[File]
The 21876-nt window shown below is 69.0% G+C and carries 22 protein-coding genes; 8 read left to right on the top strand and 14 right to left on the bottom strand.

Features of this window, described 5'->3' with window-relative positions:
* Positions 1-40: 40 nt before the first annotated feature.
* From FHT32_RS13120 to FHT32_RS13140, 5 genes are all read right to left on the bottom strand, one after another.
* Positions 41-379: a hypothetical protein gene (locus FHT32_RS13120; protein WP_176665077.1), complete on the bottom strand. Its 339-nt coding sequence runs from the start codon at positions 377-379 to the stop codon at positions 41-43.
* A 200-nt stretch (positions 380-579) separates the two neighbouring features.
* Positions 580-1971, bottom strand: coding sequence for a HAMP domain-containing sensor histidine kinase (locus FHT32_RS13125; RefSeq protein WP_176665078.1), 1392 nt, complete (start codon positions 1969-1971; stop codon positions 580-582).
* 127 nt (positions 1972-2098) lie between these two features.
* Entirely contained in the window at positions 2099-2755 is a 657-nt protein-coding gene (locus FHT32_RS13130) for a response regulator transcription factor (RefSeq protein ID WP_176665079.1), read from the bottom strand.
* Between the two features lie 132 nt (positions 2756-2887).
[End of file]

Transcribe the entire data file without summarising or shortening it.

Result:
The 21876-nt window shown below is 69.0% G+C and carries 22 protein-coding genes; 8 read left to right on the top strand and 14 right to left on the bottom strand.

Features of this window, described 5'->3' with window-relative positions:
* Positions 1-40: 40 nt before the first annotated feature.
* From FHT32_RS13120 to FHT32_RS13140, 5 genes are all read right to left on the bottom strand, one after another.
* Positions 41-379: a hypothetical protein gene (locus FHT32_RS13120; protein WP_176665077.1), complete on the bottom strand. Its 339-nt coding sequence runs from the start codon at positions 377-379 to the stop codon at positions 41-43.
* A 200-nt stretch (positions 380-579) separates the two neighbouring features.
* Positions 580-1971, bottom strand: coding sequence for a HAMP domain-containing sensor histidine kinase (locus FHT32_RS13125; RefSeq protein WP_176665078.1), 1392 nt, complete (start codon positions 1969-1971; stop codon positions 580-582).
* 127 nt (positions 1972-2098) lie between these two features.
* Entirely contained in the window at positions 2099-2755 is a 657-nt protein-coding gene (locus FHT32_RS13130) for a response regulator transcription factor (RefSeq protein ID WP_176665079.1), read from the bottom strand.
* Between the two features lie 132 nt (positions 2756-2887).